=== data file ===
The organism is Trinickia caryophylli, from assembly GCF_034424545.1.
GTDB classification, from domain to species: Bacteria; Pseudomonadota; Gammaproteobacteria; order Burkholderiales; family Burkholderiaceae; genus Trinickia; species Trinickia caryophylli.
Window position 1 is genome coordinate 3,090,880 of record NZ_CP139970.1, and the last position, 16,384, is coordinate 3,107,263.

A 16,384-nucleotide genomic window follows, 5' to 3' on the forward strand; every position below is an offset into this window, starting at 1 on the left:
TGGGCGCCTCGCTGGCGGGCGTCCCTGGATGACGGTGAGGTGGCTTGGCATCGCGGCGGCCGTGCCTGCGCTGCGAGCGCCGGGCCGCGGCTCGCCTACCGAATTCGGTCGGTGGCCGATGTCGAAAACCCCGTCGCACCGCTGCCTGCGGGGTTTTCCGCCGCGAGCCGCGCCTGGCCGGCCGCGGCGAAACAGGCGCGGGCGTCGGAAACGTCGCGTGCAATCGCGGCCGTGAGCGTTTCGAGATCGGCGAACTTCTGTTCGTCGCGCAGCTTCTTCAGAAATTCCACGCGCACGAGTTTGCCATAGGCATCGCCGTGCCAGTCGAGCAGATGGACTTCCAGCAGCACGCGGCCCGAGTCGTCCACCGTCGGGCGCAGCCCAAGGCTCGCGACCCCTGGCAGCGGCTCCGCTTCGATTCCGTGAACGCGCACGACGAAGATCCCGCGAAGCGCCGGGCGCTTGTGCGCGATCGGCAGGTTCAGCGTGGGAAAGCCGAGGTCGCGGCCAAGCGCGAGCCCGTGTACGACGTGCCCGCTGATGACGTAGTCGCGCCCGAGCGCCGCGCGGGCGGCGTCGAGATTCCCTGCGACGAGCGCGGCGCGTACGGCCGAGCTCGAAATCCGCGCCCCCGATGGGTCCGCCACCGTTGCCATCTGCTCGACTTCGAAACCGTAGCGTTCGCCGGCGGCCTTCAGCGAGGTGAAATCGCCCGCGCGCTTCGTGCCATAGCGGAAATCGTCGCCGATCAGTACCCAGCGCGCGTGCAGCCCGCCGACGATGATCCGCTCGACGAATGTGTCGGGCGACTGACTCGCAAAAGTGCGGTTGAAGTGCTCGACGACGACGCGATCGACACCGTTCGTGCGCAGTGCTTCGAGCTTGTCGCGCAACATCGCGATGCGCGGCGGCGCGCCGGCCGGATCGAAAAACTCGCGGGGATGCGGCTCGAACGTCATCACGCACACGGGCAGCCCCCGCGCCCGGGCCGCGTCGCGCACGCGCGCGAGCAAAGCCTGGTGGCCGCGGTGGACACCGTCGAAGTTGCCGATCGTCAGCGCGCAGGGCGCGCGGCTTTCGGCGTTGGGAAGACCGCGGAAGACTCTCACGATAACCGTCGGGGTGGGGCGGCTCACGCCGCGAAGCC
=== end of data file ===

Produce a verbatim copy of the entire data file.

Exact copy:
The organism is Trinickia caryophylli, from assembly GCF_034424545.1.
GTDB classification, from domain to species: Bacteria; Pseudomonadota; Gammaproteobacteria; order Burkholderiales; family Burkholderiaceae; genus Trinickia; species Trinickia caryophylli.
Window position 1 is genome coordinate 3,090,880 of record NZ_CP139970.1, and the last position, 16,384, is coordinate 3,107,263.

A 16,384-nucleotide genomic window follows, 5' to 3' on the forward strand; every position below is an offset into this window, starting at 1 on the left:
TGGGCGCCTCGCTGGCGGGCGTCCCTGGATGACGGTGAGGTGGCTTGGCATCGCGGCGGCCGTGCCTGCGCTGCGAGCGCCGGGCCGCGGCTCGCCTACCGAATTCGGTCGGTGGCCGATGTCGAAAACCCCGTCGCACCGCTGCCTGCGGGGTTTTCCGCCGCGAGCCGCGCCTGGCCGGCCGCGGCGAAACAGGCGCGGGCGTCGGAAACGTCGCGTGCAATCGCGGCCGTGAGCGTTTCGAGATCGGCGAACTTCTGTTCGTCGCGCAGCTTCTTCAGAAATTCCACGCGCACGAGTTTGCCATAGGCATCGCCGTGCCAGTCGAGCAGATGGACTTCCAGCAGCACGCGGCCCGAGTCGTCCACCGTCGGGCGCAGCCCAAGGCTCGCGACCCCTGGCAGCGGCTCCGCTTCGATTCCGTGAACGCGCACGACGAAGATCCCGCGAAGCGCCGGGCGCTTGTGCGCGATCGGCAGGTTCAGCGTGGGAAAGCCGAGGTCGCGGCCAAGCGCGAGCCCGTGTACGACGTGCCCGCTGATGACGTAGTCGCGCCCGAGCGCCGCGCGGGCGGCGTCGAGATTCCCTGCGACGAGCGCGGCGCGTACGGCCGAGCTCGAAATCCGCGCCCCCGATGGGTCCGCCACCGTTGCCATCTGCTCGACTTCGAAACCGTAGCGTTCGCCGGCGGCCTTCAGCGAGGTGAAATCGCCCGCGCGCTTCGTGCCATAGCGGAAATCGTCGCCGATCAGTACCCAGCGCGCGTGCAGCCCGCCGACGATGATCCGCTCGACGAATGTGTCGGGCGACTGACTCGCAAAAGTGCGGTTGAAGTGCTCGACGACGACGCGATCGACACCGTTCGTGCGCAGTGCTTCGAGCTTGTCGCGCAACATCGCGATGCGCGGCGGCGCGCCGGCCGGATCGAAAAACTCGCGGGGATGCGGCTCGAACGTCATCACGCACACGGGCAGCCCCCGCGCCCGGGCCGCGTCGCGCACGCGCGCGAGCAAAGCCTGGTGGCCGCGGTGGACACCGTCGAAGTTGCCGATCGTCAGCGCGCAGGGCGCGCGGCTTTCGGCGTTGGGAAGACCGCGGAAGACTCTCACGATAACCGTCGGGGTGGGGCGGCTCACGCCGCGAAGCC